Adam Rubin of the Daily News is reporting that the Mets will make Bengie Molina a contract offer before they head to the airport today. No deal is expected to be done today, however.
I’m still trying to confirm reports that they’ll make offers to Todd Pratt, Paul Bako, Johnny Wockenfuss, Duffy Dyer, Jorge Fabregas, Matt Walbeck or the Estate of Moe Berg.
In other Mets catcher news, the team has renegotiated the contract they just signed with Henry Blanco after some concerns arose regarding his throwing shoulder. The upshot: more potential money for Blanco, but more tied up in incentives.
Someone educate me: half the deals we’ve heard about this week take forever to become final because teams are waiting on the physical or the medical reports or whatever. Why, then, would the Mets have completed the Blanco deal before bringing this up?
Jeff Passan of Yahoo Sports reports that Major League Baseball has banned all transactions with Liga Mexicana de Beisbol (LMB), popularly known as the Mexican League. As of now, all 30 teams are prohibited from signing players under contract with LMB teams. The ban was issued due to Major League Baseball’s contention that “corruption” and “fraud” run rampant in the player acquisition process.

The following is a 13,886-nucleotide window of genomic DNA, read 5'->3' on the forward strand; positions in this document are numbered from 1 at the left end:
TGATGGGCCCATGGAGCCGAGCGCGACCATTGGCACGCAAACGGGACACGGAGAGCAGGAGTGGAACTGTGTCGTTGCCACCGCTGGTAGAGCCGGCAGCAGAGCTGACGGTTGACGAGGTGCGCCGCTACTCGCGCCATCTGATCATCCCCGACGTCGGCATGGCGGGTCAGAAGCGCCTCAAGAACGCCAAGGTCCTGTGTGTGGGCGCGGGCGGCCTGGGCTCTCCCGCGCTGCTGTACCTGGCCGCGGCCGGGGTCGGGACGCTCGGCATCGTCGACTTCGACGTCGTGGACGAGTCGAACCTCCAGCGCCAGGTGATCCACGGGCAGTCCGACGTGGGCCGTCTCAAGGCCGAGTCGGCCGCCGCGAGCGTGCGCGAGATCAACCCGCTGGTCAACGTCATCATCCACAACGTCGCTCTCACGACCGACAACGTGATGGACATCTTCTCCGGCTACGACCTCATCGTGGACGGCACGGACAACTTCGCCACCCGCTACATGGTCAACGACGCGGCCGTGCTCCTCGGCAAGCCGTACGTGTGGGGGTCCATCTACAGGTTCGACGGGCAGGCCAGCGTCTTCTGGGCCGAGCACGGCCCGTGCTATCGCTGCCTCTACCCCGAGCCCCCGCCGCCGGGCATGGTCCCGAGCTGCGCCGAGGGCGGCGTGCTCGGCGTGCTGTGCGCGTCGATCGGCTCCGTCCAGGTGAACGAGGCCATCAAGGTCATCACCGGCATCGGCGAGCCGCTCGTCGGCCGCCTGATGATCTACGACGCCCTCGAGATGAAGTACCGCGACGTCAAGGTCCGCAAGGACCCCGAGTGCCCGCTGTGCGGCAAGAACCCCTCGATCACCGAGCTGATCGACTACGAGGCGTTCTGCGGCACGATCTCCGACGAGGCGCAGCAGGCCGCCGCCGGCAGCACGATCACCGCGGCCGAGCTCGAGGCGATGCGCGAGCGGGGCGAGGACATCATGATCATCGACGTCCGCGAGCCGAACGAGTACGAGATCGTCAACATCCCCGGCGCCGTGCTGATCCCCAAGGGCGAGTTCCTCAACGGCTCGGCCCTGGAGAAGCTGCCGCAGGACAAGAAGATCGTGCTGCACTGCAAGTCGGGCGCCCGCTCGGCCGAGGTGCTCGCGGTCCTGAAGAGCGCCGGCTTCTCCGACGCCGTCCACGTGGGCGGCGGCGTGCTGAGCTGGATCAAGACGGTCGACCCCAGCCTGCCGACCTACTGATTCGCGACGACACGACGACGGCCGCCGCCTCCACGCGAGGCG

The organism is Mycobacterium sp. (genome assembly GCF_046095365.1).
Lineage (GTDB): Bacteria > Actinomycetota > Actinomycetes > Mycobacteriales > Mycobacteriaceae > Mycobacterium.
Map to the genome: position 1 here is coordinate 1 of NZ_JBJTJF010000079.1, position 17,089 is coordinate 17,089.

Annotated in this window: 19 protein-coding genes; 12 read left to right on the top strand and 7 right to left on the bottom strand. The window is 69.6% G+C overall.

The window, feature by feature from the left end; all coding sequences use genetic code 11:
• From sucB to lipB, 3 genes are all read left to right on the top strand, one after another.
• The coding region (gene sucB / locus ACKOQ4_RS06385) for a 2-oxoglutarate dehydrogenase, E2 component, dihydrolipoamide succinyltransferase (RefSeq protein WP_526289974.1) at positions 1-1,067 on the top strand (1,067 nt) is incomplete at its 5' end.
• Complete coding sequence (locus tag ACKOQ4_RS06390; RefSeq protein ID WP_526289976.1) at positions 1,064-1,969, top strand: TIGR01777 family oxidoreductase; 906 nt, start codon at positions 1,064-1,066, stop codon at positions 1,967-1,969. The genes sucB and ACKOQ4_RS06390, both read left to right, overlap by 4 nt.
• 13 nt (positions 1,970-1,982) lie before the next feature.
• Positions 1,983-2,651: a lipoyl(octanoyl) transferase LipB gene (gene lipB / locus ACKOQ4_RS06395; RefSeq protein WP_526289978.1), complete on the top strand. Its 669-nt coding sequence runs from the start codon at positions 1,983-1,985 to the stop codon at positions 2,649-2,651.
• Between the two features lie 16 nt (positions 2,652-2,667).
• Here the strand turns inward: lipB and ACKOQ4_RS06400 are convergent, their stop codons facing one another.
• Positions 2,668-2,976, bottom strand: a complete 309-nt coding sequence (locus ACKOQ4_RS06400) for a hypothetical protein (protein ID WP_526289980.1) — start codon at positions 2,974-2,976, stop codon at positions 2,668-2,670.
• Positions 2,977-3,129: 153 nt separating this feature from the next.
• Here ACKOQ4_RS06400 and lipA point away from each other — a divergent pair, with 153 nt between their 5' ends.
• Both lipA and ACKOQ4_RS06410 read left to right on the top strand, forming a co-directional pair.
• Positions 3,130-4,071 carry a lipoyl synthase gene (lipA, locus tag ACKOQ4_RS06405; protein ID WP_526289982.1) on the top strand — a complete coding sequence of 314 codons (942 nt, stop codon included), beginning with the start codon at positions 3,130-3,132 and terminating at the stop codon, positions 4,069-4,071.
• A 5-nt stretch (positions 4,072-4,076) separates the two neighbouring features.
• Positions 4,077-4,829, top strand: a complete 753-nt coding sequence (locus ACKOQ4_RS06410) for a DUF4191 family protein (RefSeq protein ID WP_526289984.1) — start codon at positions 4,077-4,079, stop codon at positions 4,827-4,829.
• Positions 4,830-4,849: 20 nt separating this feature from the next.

Passan describes the issues in detail, and they sound pretty compelling. The upshot: LMB clubs — which have full control over their players — are taking advantage of them, taking most if not all of the signing bonuses MLB teams give them after negotiating for their rights. Mexican teams often sign players when they’re 15 years-old so that, once they are old enough for American teams to approach them, they’re in the position to take a usurious cut.
Passan says Major League Baseball is demanding greater transparency from LMB before it’s willing to lift the ban. He also says that the MLBPA is in “lockstep” with Major League Baseball on the matter, which makes sense given that, if MLB’s claims are accurate, players are being exploited here. He also says that if LMB does not change its ways, there is a “Plan B,” though it’s not clear what that is.
There aren’t a ton of Mexican players signed by MLB teams each year, but there are enough to make this a significant issue that is worth watching.